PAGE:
19

Prior to ES6 modules, it was (I'm told by other Stack answers) easy to force a JS script to be reloaded, by deleting its require cache:

delete require.cache[require.resolve('./mymodule.js')]

However, I can't find an equivalent for ES6 modules loaded via import.

That might be enough to make this question clear, but just in case, here's a simplified version of the code. What I have is a node server running something like:

-- look.mjs -- 
var look = function(user) { console.log(user + " looks arond.") }
export { look };

-- parser.mjs -- 
import { look } from './look.mjs';

function parse(user, str) {
    if (str == "look") return look(user);
}

What I want is to be able to manually change the look.mjs file (e.g. to fix a misspelled word), trigger a function that causes look.mjs to be reimported during runtime, such that parse() returns the new value without having to restart the node server.

I tried changing to dynamic import, like this:

-- parser.mjs -- 
function parse(user, str) {
    if (str == "look") {
        import('./look.mjs').then(m => m.look(user))
    }
}

This doesn't work either. (I mean, it does, but it doesn't reload look.mjs each time it's called, just on the first time) And I'd prefer to keep using static imports if possible.

Also, in case this is not clear, this is all server side. I'm not trying to pass a new module to the client, just get one node module to reload another node module.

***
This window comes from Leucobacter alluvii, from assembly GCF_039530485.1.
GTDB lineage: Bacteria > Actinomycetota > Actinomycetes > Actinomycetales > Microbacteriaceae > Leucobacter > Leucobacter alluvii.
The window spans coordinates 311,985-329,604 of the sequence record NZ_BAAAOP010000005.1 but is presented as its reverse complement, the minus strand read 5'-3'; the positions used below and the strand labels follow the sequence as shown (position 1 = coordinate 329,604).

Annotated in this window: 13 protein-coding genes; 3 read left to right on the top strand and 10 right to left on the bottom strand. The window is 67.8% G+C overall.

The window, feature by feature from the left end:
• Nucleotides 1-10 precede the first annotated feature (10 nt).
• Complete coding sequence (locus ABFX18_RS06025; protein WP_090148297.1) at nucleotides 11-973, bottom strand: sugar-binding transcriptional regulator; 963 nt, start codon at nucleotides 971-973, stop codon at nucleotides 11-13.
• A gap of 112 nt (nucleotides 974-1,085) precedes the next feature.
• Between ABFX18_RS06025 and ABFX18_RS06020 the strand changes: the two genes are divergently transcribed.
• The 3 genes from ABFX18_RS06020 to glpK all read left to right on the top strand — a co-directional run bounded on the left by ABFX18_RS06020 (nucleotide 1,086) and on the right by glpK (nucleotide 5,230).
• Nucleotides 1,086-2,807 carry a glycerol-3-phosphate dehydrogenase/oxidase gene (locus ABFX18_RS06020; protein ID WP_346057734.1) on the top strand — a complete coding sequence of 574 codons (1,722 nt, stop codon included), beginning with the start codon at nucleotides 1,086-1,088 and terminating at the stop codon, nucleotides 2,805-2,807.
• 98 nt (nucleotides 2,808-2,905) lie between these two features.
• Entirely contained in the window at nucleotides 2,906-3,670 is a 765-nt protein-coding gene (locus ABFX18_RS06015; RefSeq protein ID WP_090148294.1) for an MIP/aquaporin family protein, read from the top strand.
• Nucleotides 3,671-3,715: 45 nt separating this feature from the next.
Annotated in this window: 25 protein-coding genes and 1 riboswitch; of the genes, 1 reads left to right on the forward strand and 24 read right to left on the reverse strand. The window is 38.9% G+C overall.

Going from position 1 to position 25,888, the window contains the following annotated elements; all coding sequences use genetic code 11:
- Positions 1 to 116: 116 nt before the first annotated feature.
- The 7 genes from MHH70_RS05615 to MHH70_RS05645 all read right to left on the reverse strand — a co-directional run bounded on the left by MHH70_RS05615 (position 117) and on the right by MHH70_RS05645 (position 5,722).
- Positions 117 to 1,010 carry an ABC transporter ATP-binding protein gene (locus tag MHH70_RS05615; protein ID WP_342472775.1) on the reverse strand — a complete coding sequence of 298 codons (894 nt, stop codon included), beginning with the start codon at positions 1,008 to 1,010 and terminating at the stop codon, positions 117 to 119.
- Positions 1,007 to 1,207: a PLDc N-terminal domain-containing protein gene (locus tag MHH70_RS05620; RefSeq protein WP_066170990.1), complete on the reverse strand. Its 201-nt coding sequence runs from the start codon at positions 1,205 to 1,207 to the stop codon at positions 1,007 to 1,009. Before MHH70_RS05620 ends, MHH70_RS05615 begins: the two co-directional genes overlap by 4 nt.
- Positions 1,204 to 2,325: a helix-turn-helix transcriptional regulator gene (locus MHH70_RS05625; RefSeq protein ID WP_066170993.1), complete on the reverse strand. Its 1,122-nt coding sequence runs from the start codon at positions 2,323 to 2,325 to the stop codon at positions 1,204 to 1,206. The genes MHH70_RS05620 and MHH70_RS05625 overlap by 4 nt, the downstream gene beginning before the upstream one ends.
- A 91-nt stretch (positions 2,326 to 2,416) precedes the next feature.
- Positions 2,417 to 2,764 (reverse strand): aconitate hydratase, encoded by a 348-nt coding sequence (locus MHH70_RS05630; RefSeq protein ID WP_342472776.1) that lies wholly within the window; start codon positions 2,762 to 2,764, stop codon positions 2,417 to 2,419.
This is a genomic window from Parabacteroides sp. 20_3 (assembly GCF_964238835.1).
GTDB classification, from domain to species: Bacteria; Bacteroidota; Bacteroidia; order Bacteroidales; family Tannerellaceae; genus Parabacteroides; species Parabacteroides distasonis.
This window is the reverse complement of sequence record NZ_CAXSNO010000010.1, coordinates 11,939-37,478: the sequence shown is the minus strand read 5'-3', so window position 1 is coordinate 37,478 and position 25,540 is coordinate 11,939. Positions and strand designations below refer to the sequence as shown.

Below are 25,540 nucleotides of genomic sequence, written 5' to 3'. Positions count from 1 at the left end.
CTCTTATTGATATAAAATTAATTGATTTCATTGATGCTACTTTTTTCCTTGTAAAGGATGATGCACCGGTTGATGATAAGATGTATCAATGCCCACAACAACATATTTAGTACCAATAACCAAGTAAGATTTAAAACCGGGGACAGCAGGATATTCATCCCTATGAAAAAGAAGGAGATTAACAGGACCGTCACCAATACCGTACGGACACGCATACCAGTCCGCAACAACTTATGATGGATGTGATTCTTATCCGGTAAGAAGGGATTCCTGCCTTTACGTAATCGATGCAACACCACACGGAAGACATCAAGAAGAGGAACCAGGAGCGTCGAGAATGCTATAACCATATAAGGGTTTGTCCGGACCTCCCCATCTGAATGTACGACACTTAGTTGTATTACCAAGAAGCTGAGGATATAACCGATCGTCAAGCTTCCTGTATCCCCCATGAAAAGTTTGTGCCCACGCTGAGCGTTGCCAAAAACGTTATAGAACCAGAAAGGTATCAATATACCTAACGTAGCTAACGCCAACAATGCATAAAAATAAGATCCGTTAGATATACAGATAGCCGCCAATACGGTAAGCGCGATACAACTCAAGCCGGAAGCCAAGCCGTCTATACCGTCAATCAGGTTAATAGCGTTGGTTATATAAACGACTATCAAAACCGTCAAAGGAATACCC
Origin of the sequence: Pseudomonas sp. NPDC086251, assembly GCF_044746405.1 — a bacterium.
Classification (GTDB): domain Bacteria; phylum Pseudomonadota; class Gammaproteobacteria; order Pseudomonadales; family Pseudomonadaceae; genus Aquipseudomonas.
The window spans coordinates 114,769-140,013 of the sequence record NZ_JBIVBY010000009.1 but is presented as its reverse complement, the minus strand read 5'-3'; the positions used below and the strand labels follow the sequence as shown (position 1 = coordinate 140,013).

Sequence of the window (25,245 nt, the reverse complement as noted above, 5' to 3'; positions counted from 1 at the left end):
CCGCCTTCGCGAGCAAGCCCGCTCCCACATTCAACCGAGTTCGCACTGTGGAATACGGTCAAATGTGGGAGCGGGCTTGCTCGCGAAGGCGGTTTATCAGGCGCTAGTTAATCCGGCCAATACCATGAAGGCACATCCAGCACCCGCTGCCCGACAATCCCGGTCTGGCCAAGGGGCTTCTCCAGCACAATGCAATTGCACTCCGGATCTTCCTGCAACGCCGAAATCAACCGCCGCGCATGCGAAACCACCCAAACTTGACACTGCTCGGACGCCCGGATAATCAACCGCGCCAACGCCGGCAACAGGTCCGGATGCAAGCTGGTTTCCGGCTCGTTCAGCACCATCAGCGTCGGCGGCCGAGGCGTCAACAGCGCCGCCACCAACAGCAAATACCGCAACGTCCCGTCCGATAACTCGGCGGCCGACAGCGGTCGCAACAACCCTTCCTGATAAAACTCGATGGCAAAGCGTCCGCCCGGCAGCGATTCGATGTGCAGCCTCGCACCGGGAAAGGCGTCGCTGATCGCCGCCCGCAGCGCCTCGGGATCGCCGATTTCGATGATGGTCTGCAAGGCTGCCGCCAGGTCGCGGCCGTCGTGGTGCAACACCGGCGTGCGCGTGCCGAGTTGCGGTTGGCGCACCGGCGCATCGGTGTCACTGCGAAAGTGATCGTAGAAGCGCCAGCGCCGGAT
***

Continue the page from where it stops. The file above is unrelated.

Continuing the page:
1
  • Node's import does not use the same require.cache. I'm going to take a guess that it leans heavily on v8 internals for the new import code so cache expiry might not be exposed.
    – Matt
    Apr 22, 2020 at 23:20

3 Answers 3

1

You could try using nodemon to dynamically refresh when you make code changes

https://www.npmjs.com/package/nodemon

1
  • 2
    While this link may answer the question, it is better to include the essential parts of the answer here and provide the link for reference. Link-only answers can become invalid if the linked page changes. - From Review Oct 20, 2022 at 12:18
1

I agree with @tarek-salem that it's better to use vm library. But there is another way to solve your problem. There is no way to clear the dynamic import cache which you use in question (btw there is a way to clear the common import cache because require and common import has the same cache and the dynamic import has its own cache). But you can use require instead of dynamic import. To do it first create require in parser.mjs

import Module from "module";
const require = Module.createRequire(import.meta.url);  

Then you have 2 options:

  1. Easier: convert look.mjs into commonjs format (rename it look.cjs and use module.exports).

  2. If want to make it possible to either import AND require look.mjs you should create the npm package with package.json

     {
       "main": "./look.cjs", 
       "type": "commonjs" 
     }
    

In this case in parser.mjs you will be able to use require('look') and in other files import('look') or import * as look from 'look'.

0

I don't know what the reason behind doing this, I think this is not safe to change the context of modules at runtime and cause unexpected behaviors and this is one of the reasons that Deno came to.

If you want to run some code evaluation at runtime you can use something like this using vm: https://nodejs.org/dist/latest-v16.x/docs/api/vm.html

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